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Akston Biosciences doses first patient with next-gen Covid-19 vaccine

By Kezia Parkins 14 Apr 2021 (Last Updated April 14th, 2021 15:21)

Akston Biosciences has dosed the first participant to receive its vaccine candidate, AKS-452, in a Phase I/II trial in the Netherlands.

Akston Biosciences doses first patient with next-gen Covid-19 vaccine
Akston Biosciences has dosed the first participant to receive its vaccine candidate, AKS-452, in a Phase I/II trial in the Netherlands. Image of the University Medical Centre Groningen (UMCG).

Akston Biosciences has dosed the first participant to receive its vaccine candidate, AKS-452, in a Phase I/II trial in the Netherlands.

The open-label trial is being managed by TRACER Europe, a contract research organisation with expertise in fast-track clinical trials, and is being conducted at the University Medical Center Groningen (UMCG), one of the Netherlands’ largest hospitals.

Akston’s candidate – described by the company as a ‘second-generation’ vaccine – can retain its potency for at least four months at 25°C and is shelf-stable for one month at 37°C.

This stability is down to AKS-452 not containing a live or weakened form of the virus. The vaccine has been designed to use standard, low-cost antibody manufacturing techniques, which the company says means that a single 2,000-litre production line could be capable of producing over one billion doses per year.

The Phase I/II open-label study will evaluate 176 healthy volunteers between the ages of 18 and 65. Participants will receive one dose or two doses 28 days apart and the trial will assess three dose levels (22.5, 45, and 90 micrograms) to ascertain safety, tolerability, and immune response.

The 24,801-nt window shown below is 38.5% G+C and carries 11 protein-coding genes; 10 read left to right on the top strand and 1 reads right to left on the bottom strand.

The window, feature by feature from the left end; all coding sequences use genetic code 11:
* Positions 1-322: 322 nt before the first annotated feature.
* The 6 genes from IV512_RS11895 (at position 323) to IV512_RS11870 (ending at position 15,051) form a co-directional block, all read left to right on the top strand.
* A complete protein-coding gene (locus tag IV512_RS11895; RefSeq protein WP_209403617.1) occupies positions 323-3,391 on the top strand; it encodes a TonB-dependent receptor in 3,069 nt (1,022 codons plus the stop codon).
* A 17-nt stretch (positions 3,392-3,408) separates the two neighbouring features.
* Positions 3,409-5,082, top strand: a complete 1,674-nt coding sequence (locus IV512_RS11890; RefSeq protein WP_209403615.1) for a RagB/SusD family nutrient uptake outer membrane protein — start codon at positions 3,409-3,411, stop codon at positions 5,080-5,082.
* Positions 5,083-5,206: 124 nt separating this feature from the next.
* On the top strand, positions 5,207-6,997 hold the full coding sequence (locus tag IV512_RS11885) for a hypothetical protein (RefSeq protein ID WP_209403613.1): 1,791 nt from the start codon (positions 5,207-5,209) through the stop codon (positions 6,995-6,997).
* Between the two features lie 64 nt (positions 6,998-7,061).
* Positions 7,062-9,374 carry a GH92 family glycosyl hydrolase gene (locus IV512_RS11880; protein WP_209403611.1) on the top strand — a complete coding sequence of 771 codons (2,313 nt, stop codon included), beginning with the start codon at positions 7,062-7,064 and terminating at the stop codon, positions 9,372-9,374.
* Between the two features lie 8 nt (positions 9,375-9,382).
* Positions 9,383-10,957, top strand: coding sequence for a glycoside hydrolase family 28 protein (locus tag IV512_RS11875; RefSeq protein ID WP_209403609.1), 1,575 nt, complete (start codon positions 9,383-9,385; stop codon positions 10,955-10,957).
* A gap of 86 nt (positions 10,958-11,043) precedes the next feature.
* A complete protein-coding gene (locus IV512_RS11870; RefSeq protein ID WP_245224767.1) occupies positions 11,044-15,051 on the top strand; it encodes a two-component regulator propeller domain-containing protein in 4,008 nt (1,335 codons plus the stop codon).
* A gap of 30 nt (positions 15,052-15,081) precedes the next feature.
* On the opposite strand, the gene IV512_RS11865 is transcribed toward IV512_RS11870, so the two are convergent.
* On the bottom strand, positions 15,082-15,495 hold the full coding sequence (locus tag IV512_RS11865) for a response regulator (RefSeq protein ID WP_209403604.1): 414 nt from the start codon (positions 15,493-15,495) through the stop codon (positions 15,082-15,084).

AKS-452 has already shown ‘robust protection’ against Covid-19 infection in immunised non-human primates.

The candidate is based on Akston’s proprietary Fc fusion protein platform. It is engineered to induce or boost a Th1/Th2 mixed immune response in patients against the Receptor Binding Domain (RBD) of the novel coronavirus spike protein.

Massachusetts-based Akston said directing the immune system against the RBD instead of the entire spike protein may be the most efficient way to prevent viral attachment and infection with minimal side effects. Being the primary site for infection, the RBD is highly conserved among mutated forms of the virus, and preclinical studies of AKS-452 have demonstrated robust antibody neutralisation of the UK and South Africa variants.

“This is an important milestone in meeting the worldwide need for a next-generation vaccine against the SARS-CoV2 virus, one that is stable for months at ambient temperatures and can be quickly manufactured at very large scale,” said Akston Biosciences president and CEO Dr Todd Zion.

“If proven safe and efficacious, AKS-452 promises to become an affordable and easily transportable vaccine that can speed the goal of achieving herd immunity, considering 93% of the world still has not been vaccinated. We believe that this is a vaccine for everywhere and everyone in the world.”

Akston expects safety and immune response read-outs in the second quarter of 2021. The first submission for regulatory authorisation will be in the EU.

“As a surgical oncologist, I treat patients every day who remain at great risk for Covid-19 infection,” said the trial’s principal investigator at the UMCG, Dr Schelto Kruijff.

“I am proud to be part of testing this highly innovative vaccine. From my volunteer work in Malawi and Kenya, I understand how important it would be to have a vaccine like this, which can be transported and stored for months without refrigeration.”